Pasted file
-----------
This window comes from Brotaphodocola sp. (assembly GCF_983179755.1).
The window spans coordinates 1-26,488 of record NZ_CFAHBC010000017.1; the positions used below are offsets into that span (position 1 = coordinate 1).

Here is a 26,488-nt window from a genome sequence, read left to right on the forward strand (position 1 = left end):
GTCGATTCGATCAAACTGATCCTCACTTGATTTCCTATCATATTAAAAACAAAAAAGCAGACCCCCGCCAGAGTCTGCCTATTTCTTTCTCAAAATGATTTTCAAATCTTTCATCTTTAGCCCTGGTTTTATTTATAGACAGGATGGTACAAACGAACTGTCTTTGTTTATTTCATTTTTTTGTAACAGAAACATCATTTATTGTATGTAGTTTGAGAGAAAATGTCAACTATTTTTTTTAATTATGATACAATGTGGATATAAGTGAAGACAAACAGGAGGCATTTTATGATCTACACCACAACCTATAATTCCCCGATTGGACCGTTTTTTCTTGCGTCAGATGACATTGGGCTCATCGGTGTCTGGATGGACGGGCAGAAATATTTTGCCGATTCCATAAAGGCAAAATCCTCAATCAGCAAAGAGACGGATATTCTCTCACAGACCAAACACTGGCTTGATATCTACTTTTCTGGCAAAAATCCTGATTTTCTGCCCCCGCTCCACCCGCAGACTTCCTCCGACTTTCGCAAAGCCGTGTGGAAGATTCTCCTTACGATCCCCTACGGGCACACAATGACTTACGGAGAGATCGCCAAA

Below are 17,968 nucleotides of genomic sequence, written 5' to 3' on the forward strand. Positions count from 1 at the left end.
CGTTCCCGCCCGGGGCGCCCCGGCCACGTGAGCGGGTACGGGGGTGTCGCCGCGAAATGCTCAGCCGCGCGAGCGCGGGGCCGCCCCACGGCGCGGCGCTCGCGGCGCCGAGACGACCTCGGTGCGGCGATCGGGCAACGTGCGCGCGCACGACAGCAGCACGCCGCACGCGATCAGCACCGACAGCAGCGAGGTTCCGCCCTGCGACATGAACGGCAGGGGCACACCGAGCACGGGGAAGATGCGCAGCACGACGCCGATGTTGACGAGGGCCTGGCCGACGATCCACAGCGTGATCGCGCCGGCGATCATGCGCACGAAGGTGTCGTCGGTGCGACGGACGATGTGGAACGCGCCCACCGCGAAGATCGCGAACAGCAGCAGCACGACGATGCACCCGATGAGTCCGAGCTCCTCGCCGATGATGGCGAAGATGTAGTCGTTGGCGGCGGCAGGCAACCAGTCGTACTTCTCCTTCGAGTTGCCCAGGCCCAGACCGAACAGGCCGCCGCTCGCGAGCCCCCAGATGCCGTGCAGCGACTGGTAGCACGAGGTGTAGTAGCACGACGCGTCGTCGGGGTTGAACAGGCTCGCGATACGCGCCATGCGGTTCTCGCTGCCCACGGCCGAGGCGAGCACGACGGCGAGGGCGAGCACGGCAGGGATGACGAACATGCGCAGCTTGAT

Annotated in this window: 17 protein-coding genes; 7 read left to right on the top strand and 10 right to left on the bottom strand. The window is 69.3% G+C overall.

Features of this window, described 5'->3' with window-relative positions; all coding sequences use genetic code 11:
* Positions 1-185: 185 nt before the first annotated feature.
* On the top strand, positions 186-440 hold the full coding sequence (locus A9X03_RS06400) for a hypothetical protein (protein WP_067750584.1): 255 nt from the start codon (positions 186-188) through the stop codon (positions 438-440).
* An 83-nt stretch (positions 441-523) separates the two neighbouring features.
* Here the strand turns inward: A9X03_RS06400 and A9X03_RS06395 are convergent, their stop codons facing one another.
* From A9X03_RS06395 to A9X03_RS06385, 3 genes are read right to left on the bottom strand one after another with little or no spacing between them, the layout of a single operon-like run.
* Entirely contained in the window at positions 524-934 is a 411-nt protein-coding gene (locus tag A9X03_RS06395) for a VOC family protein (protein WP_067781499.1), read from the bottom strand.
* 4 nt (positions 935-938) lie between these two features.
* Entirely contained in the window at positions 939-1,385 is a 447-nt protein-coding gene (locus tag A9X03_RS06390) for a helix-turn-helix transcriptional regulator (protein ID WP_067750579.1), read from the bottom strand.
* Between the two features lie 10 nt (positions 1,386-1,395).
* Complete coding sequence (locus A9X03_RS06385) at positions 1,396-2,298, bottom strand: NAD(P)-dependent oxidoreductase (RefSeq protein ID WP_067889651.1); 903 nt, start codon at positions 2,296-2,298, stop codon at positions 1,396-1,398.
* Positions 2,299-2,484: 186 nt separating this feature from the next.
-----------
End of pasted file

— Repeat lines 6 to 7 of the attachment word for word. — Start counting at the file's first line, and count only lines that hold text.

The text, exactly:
CGTTCCCGCCCGGGGCGCCCCGGCCACGTGAGCGGGTACGGGGGTGTCGCCGCGAAATGCTCAGCCGCGCGAGCGCGGGGCCGCCCCACGGCGCGGCGCTCGCGGCGCCGAGACGACCTCGGTGCGGCGATCGGGCAACGTGCGCGCGCACGACAGCAGCACGCCGCACGCGATCAGCACCGACAGCAGCGAGGTTCCGCCCTGCGACATGAACGGCAGGGGCACACCGAGCACGGGGAAGATGCGCAGCACGACGCCGATGTTGACGAGGGCCTGGCCGACGATCCACAGCGTGATCGCGCCGGCGATCATGCGCACGAAGGTGTCGTCGGTGCGACGGACGATGTGGAACGCGCCCACCGCGAAGATCGCGAACAGCAGCAGCACGACGATGCACCCGATGAGTCCGAGCTCCTCGCCGATGATGGCGAAGATGTAGTCGTTGGCGGCGGCAGGCAACCAGTCGTACTTCTCCTTCGAGTTGCCCAGGCCCAGACCGAACAGGCCGCCGCTCGCGAGCCCCCAGATGCCGTGCAGCGACTGGTAGCACGAGGTGTAGTAGCACGACGCGTCGTCGGGGTTGAACAGGCTCGCGATACGCGCCATGCGGTTCTCGCTGCCCACGGCCGAGGCGAGCACGACGGCGAGGGCGAGCACGGCAGGGATGACGAACATGCGCAGCTTGAT

Annotated in this window: 17 protein-coding genes; 7 read left to right on the top strand and 10 right to left on the bottom strand. The window is 69.3% G+C overall.